deflation

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deflation:

see inflationinflation,
in economics, persistent and relatively large increase in the general price level of goods and services. Its opposite is deflation, a process of generally declining prices. The U.S.
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deflation

(ECONOMICS) a decrease over time in the general level of prices, coupled with an overall reduction in the level of economic activity, new investment, etc. (compare INFLATION). In modern capitalist economies, in which inflation tends to be endemic, deflation is usually relative rather than absolute, involving a reduction in rates of price increase rather than an absolute decrease in prices.

Deflation

 

the decrease of monetary volume by means of the withdrawal from circulation of excess paper money. Deflation often precedes monetary reforms. Since World War II deflation has most often been encountered as part of the so-called deflation policy of capitalist states, which aims at stopping or decreasing the rates of growth of monetary volume and commodity prices. Deflation is realized through limitation of credits (an increase in the rate of interest, imposition of credit limits), higher taxes, reduction of expenditures for social and cultural needs, a “freeze” on wages and salaries, and other measures carried out by capitalist states. These measures result in a lowering of the rate of economic development, a deterioration in the living conditions of the toiling masses, and an intensification of the class struggle.


Deflation

 

the disintegration of rocks and soils owing to wind action, accompanied by the removal and wearing away of the broken particles. Deflation is particularly strong in those parts of deserts from which dominant winds blow (for example, in the southern part of the Karakumy desert). The processes of deflation and physical weathering result in the formation of eroded cliffs with unusual shapes, such as towers, columns, and obelisks.

deflation

[di′flā·shən]
(geology)
The sweeping erosive action of the wind over the ground.

deflation

1. Economics a reduction in the level of total spending and economic activity resulting in lower levels of output, employment, investment, trade, profits, and prices
2. Geology the removal of loose rock material, sand, and dust by the wind
References in periodicals archive ?
Economic theory predicts that if wages are sticky in one sector, like manufacturing, and flexible in the rest of the economy, a price deflation will cause employment to drop in the inflexible sector and rise in the flexible one.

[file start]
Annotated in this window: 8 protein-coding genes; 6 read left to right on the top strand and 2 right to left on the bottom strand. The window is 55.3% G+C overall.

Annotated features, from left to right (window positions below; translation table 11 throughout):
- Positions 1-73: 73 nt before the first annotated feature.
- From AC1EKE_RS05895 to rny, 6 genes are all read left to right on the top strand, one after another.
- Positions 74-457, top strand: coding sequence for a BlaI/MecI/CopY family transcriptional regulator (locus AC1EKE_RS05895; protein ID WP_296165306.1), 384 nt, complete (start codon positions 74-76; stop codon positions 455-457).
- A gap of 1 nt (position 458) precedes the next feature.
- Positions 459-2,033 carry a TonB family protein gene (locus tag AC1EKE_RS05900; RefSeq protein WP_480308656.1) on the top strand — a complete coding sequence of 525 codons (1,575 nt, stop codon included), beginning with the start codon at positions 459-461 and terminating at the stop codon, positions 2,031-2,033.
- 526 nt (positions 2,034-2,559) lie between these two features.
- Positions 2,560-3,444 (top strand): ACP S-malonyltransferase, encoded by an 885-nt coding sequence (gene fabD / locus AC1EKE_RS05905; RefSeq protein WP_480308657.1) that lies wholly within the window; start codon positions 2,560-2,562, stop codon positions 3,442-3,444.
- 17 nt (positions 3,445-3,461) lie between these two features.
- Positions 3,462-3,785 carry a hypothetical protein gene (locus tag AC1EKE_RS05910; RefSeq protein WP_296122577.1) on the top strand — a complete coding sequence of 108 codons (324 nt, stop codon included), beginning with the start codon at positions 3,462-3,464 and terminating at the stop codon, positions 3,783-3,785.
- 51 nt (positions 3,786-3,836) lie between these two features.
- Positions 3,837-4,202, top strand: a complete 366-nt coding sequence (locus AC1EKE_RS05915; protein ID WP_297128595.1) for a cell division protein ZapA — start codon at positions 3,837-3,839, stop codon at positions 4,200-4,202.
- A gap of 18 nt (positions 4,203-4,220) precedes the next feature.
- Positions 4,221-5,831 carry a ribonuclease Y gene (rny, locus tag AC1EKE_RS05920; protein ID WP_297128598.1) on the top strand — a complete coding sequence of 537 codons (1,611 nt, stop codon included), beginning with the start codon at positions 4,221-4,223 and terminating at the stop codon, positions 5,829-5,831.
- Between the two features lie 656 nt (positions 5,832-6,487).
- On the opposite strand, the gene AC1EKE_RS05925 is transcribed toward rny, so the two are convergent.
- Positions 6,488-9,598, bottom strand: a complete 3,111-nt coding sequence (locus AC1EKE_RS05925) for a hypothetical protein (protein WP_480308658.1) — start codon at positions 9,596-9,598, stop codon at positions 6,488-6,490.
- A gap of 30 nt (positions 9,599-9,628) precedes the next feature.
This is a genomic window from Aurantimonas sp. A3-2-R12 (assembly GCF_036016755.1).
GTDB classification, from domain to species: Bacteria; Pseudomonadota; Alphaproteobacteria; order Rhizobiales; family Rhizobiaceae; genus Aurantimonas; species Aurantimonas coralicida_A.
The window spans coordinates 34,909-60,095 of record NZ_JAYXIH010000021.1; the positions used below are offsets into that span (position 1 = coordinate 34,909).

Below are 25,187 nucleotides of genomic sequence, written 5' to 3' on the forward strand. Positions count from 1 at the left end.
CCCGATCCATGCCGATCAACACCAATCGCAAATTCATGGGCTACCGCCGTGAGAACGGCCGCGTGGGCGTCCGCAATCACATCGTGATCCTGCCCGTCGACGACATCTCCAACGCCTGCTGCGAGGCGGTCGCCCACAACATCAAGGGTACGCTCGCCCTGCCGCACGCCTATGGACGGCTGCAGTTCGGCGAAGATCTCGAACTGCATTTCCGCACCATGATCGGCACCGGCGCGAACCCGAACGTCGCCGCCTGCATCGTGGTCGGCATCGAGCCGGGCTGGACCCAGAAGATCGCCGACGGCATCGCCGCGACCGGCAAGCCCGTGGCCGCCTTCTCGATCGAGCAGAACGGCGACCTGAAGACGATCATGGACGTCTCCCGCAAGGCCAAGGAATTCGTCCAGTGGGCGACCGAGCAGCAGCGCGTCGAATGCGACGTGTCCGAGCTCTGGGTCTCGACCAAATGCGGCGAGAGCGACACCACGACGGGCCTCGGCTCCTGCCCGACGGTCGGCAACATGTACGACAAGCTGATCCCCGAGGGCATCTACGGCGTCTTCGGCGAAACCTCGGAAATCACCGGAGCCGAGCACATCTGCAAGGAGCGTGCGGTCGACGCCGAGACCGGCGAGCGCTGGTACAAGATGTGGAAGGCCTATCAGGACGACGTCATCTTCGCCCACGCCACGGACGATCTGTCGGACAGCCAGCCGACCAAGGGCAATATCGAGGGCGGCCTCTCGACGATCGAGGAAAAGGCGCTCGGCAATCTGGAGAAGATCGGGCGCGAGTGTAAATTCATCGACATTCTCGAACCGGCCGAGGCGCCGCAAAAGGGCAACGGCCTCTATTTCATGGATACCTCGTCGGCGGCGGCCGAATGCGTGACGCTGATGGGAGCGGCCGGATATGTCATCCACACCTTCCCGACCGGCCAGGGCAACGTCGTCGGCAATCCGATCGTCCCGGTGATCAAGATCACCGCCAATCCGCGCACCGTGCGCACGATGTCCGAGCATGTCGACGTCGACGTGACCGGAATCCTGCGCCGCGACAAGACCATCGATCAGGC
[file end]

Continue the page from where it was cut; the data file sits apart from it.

In turn, this price deflation should create significant cost saving opportunities all along the packaged food supply chain.
The company's internal food price index for the most recent quarter declined and was relatively flat compared to the average quarterly national food price deflation of 3.
The price deflation in the BRCNielsen Shop Price Index shows overall annual deflation for nonfood items dropped to two per cent compared with 2.
There has been price deflation on food of about 8%," added O'Riordan.
Dean Mirfin, Key Retirement Solutions group director, said: "The past year proved tough for all financial service sectors, however the results for the equity release market show that demand is still strong despite a year of house price deflation and understandably issues of confidence amongst consumers.
RICS Northern Ireland housing spokesman Tom McClelland said: "While the balance of chartered surveyors reporting price deflation in the rest of the UK has taken a turn for the worse the survey reports that price falls in Northern Ireland, although still significant, have been easing back.
There was a 7pc fall in like-for-like sales at PC World, because of continued price deflation in the computer hardware market.
NEW YORK-Although unit sales of DVD players are expected to grow this year by more than 7 percent, price deflation will cause retailers to experience a decline in sales dollars by more than 6 percent.
As a benefit for consumers, the study sees modest price deflation as a result of better international trade and increased productivity.
Kuroda and Kawai also proposed a ''concerted global reflation'' policy to be taken by central banks in the United States, Europe and Japan to minimize the risk of a delay in economic recovery and price deflation globally.